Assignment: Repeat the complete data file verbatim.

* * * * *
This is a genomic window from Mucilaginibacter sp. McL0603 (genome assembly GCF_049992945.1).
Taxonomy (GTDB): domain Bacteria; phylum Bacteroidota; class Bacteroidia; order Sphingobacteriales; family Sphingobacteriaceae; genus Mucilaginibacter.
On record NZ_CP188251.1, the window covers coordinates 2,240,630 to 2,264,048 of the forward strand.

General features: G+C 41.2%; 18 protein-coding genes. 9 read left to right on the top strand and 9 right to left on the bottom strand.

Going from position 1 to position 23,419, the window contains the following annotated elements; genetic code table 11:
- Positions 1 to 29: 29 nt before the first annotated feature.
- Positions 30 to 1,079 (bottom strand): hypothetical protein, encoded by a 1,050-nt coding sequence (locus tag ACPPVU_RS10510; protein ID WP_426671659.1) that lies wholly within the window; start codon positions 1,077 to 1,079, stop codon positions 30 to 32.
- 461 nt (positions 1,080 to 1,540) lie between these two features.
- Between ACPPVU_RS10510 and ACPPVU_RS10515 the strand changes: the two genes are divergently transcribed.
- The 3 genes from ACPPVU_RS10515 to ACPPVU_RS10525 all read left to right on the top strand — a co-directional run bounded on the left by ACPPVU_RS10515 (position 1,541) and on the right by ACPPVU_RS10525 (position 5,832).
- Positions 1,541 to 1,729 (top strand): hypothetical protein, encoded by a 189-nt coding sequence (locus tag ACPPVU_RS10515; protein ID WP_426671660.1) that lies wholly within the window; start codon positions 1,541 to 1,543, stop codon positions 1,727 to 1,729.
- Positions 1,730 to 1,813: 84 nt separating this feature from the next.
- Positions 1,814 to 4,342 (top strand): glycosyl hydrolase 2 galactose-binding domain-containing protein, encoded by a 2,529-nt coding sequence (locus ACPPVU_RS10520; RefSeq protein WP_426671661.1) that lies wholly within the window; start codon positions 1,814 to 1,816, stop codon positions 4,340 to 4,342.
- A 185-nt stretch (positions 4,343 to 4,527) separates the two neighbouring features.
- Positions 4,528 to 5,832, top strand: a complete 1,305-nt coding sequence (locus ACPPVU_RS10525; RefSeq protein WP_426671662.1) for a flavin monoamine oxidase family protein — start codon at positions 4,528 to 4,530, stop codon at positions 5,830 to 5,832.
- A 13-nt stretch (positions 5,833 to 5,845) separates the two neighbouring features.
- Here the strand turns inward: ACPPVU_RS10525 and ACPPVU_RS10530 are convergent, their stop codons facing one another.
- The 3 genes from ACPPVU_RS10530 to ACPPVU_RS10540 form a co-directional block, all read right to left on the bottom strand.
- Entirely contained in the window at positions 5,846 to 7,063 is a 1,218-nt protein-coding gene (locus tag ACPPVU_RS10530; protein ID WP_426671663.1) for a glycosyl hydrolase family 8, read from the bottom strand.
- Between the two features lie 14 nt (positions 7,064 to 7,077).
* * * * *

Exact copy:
This is a genomic window from Mucilaginibacter sp. McL0603 (genome assembly GCF_049992945.1).
Taxonomy (GTDB): domain Bacteria; phylum Bacteroidota; class Bacteroidia; order Sphingobacteriales; family Sphingobacteriaceae; genus Mucilaginibacter.
On record NZ_CP188251.1, the window covers coordinates 2,240,630 to 2,264,048 of the forward strand.

General features: G+C 41.2%; 18 protein-coding genes. 9 read left to right on the top strand and 9 right to left on the bottom strand.

Going from position 1 to position 23,419, the window contains the following annotated elements; genetic code table 11:
- Positions 1 to 29: 29 nt before the first annotated feature.
- Positions 30 to 1,079 (bottom strand): hypothetical protein, encoded by a 1,050-nt coding sequence (locus tag ACPPVU_RS10510; protein ID WP_426671659.1) that lies wholly within the window; start codon positions 1,077 to 1,079, stop codon positions 30 to 32.
- 461 nt (positions 1,080 to 1,540) lie between these two features.
- Between ACPPVU_RS10510 and ACPPVU_RS10515 the strand changes: the two genes are divergently transcribed.
- The 3 genes from ACPPVU_RS10515 to ACPPVU_RS10525 all read left to right on the top strand — a co-directional run bounded on the left by ACPPVU_RS10515 (position 1,541) and on the right by ACPPVU_RS10525 (position 5,832).
- Positions 1,541 to 1,729 (top strand): hypothetical protein, encoded by a 189-nt coding sequence (locus tag ACPPVU_RS10515; protein ID WP_426671660.1) that lies wholly within the window; start codon positions 1,541 to 1,543, stop codon positions 1,727 to 1,729.
- Positions 1,730 to 1,813: 84 nt separating this feature from the next.
- Positions 1,814 to 4,342 (top strand): glycosyl hydrolase 2 galactose-binding domain-containing protein, encoded by a 2,529-nt coding sequence (locus ACPPVU_RS10520; RefSeq protein WP_426671661.1) that lies wholly within the window; start codon positions 1,814 to 1,816, stop codon positions 4,340 to 4,342.
- A 185-nt stretch (positions 4,343 to 4,527) separates the two neighbouring features.
- Positions 4,528 to 5,832, top strand: a complete 1,305-nt coding sequence (locus ACPPVU_RS10525; RefSeq protein WP_426671662.1) for a flavin monoamine oxidase family protein — start codon at positions 4,528 to 4,530, stop codon at positions 5,830 to 5,832.
- A 13-nt stretch (positions 5,833 to 5,845) separates the two neighbouring features.
- Here the strand turns inward: ACPPVU_RS10525 and ACPPVU_RS10530 are convergent, their stop codons facing one another.
- The 3 genes from ACPPVU_RS10530 to ACPPVU_RS10540 form a co-directional block, all read right to left on the bottom strand.
- Entirely contained in the window at positions 5,846 to 7,063 is a 1,218-nt protein-coding gene (locus tag ACPPVU_RS10530; protein ID WP_426671663.1) for a glycosyl hydrolase family 8, read from the bottom strand.
- Between the two features lie 14 nt (positions 7,064 to 7,077).